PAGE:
The Cut by George Pelecanos
My rating: 4 of 5 stars
When an imprisoned drug dealer hires Spero Lucas to find out who's been stealing his product, Spero takes the case. Can Spero recover the stolen weed and collect his forty percent?
The Cut is a breezy crime tale that reads as smoothly as an Elmore Leonard. Pelecanos makes Washington DC as much of a character as Leonard does with Detroit and Miami. Spero Lucas is a compelling lead, an ex-marine who works as an investigator. The drug case he's taken quickly spirals out of control. However, the case wasn't as interesting to me as Spero himself.
Spero's a complicated man and no one understands him but his woman. Or maybe I'm thinking of someone else. At any rate, I liked the idea of an Iraq war veteran who's having trouble adjusting to normal life. His tastes in food and Jamaican music further endeared him to me. The guys he goes up against are pretty well drawn as well, particularly the Holley family. Pelecanos' bad guys have relatively reasonable motivations and come off as real people rather than caricatures.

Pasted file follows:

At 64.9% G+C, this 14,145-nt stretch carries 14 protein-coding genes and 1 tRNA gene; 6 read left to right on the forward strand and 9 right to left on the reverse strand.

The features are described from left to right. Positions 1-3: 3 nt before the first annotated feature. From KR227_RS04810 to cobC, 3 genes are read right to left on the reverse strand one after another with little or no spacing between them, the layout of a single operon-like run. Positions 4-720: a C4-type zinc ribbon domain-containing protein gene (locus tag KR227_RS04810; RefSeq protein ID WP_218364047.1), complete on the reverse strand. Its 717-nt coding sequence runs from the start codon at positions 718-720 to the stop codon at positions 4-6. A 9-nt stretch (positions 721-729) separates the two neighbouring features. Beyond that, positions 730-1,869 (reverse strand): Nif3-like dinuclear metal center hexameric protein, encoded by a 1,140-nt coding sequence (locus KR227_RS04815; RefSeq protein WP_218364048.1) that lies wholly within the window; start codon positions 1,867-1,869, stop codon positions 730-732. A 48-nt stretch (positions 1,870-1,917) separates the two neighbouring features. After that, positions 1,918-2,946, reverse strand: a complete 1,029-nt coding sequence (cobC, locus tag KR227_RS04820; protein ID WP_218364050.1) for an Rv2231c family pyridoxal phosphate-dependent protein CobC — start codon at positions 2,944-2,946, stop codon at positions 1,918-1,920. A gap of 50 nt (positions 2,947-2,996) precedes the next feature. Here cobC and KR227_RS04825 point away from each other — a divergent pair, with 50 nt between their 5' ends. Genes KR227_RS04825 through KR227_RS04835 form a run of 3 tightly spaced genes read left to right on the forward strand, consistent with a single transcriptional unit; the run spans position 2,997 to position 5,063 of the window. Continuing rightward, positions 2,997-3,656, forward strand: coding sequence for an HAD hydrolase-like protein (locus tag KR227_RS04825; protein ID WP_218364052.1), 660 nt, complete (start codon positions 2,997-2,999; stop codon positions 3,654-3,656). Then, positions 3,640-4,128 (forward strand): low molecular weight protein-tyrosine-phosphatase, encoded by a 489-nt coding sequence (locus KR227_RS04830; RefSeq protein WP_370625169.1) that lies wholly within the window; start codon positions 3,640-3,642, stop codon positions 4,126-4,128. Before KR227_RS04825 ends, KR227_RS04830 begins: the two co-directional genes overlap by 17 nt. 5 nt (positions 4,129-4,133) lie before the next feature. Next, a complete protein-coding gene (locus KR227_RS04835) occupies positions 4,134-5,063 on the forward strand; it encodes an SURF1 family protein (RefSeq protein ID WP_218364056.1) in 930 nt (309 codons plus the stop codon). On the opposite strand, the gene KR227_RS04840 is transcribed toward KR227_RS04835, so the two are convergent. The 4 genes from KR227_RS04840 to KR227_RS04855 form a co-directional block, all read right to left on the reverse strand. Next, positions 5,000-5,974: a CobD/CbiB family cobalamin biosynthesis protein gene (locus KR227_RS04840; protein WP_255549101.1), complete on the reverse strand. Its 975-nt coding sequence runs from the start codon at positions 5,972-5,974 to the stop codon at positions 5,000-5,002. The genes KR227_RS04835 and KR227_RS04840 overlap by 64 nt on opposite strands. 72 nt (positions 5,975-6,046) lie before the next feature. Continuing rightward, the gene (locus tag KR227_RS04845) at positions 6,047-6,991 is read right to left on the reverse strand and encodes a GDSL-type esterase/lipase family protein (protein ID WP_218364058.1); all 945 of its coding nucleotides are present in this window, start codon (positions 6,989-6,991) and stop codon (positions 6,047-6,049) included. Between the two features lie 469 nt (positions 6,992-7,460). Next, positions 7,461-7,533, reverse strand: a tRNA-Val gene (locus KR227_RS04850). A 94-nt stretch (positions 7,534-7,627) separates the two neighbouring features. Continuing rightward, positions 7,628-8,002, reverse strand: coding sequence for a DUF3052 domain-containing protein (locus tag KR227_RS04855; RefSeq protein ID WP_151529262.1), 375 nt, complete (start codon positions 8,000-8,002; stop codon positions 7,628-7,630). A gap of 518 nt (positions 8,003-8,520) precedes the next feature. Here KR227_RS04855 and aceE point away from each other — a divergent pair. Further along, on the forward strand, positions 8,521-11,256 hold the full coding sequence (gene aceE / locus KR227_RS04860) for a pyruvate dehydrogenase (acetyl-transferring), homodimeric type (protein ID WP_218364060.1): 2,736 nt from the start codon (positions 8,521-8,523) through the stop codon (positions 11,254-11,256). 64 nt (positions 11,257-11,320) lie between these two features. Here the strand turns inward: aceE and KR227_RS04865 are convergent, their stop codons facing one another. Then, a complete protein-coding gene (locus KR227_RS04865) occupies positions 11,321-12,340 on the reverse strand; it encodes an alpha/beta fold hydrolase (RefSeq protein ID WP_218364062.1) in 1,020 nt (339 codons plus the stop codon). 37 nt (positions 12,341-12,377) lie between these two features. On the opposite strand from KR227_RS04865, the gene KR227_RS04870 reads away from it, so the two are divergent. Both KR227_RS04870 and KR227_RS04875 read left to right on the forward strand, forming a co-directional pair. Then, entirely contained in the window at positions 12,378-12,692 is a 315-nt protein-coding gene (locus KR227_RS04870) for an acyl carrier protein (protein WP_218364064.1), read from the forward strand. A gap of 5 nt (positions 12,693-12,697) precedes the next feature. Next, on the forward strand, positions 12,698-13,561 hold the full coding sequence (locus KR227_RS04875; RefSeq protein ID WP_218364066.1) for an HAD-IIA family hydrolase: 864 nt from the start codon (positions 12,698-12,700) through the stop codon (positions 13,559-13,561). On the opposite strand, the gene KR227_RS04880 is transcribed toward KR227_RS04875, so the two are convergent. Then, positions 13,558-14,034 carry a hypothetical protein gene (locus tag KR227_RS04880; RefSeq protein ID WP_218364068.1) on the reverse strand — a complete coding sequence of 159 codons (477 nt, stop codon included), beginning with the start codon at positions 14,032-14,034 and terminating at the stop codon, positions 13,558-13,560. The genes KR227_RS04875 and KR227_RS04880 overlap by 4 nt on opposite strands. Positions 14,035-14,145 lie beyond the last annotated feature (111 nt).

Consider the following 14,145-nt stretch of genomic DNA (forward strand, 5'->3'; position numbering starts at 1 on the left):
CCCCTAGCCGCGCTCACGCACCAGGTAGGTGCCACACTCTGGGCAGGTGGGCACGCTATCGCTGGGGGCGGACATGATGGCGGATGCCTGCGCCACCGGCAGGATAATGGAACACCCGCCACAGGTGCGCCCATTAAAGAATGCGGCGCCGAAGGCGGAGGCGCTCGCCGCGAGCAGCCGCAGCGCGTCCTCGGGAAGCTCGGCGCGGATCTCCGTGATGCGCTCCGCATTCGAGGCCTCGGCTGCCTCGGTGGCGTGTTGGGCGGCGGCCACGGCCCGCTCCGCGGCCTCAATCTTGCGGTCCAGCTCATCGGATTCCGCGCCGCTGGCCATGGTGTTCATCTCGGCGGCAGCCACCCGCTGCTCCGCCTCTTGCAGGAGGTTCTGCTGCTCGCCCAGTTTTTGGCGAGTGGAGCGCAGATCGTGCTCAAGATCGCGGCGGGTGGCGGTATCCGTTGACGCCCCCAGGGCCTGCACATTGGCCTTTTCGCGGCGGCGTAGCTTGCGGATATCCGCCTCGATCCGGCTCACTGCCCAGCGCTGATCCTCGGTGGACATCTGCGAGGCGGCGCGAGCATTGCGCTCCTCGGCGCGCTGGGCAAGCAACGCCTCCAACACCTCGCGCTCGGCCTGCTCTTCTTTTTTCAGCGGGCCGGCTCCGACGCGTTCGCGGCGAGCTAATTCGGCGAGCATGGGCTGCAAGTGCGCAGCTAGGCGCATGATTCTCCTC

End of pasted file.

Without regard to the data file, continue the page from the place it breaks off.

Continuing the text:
One thing I really liked was that Spero's brother is an English teacher and has his students read crime books, like Richard Stark's The Hunter and Unknown Man #89 by Elmore Leonard. That's a class I would have loved taking back in the day. Spero listening to Ernest Ranglin and King Tubby also sweetened the deal the for me.
That's about all I have to say. If I had to complain about something, it would be that I wanted the book to be about twice as long. I'll be reading more Pelecanos in the near future.
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